Kathleen Deagan is Distinguished Research Curator of Archaeology and Adjunct Professor of Anthropology and History at the University of Florida’s Florida Museum of Natural History. She received her Ph.D. in 1974 from the University of Florida, and after teaching at Florida State University Anthropology Department for eight years, she joined the University of Florida faculty in 1982.
Her research has focused on the archaeology of the Spanish colonial period in Florida and the Caribbean. She has conducted excavations in St. Augustine, Florida, since 1972, including the identification and excavations of Ft. Mose, America’s first free black community, and Florida’s first Spanish settlement (1565-66). Since 1980, she has worked at Spanish colonial sites in Haiti and the Dominican Republic. She has directed excavations in collaboration with Jose M. Cruxent at Christopher Colombus’s first town in America, La Isabela, and has also directed archaeological programs at Concepcion de la Vega (1496-1562) in the Dominican Republic, and Puerto Real, Haiti (1502-1578). Deagan has also worked since 1984 at the site of En Bas Saline, Haiti, a large Taino town thought to have been the location of La Navidad, Columbus’s first fort, in 1492. She has been a consultant on historic preservation and archaeology in Spain, Venezuela, Panama. Peru, Jamaica, and Honduras.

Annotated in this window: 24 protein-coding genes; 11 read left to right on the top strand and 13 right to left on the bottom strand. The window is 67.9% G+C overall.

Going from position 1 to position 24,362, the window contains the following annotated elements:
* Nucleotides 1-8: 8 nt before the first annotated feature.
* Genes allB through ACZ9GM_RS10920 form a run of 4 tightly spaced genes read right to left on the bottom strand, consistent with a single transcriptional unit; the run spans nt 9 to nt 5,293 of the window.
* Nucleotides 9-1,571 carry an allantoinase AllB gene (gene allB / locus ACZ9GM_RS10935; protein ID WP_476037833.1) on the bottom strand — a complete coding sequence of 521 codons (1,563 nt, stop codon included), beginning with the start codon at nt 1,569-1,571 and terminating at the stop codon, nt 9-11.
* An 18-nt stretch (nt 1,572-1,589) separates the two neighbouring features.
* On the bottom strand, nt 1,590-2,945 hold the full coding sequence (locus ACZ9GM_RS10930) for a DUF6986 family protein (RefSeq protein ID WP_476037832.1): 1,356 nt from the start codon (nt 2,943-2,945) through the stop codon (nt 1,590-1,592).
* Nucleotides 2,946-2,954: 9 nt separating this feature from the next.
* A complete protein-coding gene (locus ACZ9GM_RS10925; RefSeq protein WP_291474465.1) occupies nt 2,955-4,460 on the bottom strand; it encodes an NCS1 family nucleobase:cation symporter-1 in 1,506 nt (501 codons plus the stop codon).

Deagan is the author of eight books and more than 65 scientific papers. She was named an Alumna of Outstanding Distinction by the University of Florida in 1998, and is a recipient of the Society for Historical Archaeology’s J.C. Harrington Award for Lifetime Distinction in Historical Archaeology. She was awarded the “Order of La Florida” by the City of St. Augustine in 2007 for distinguished service to the city.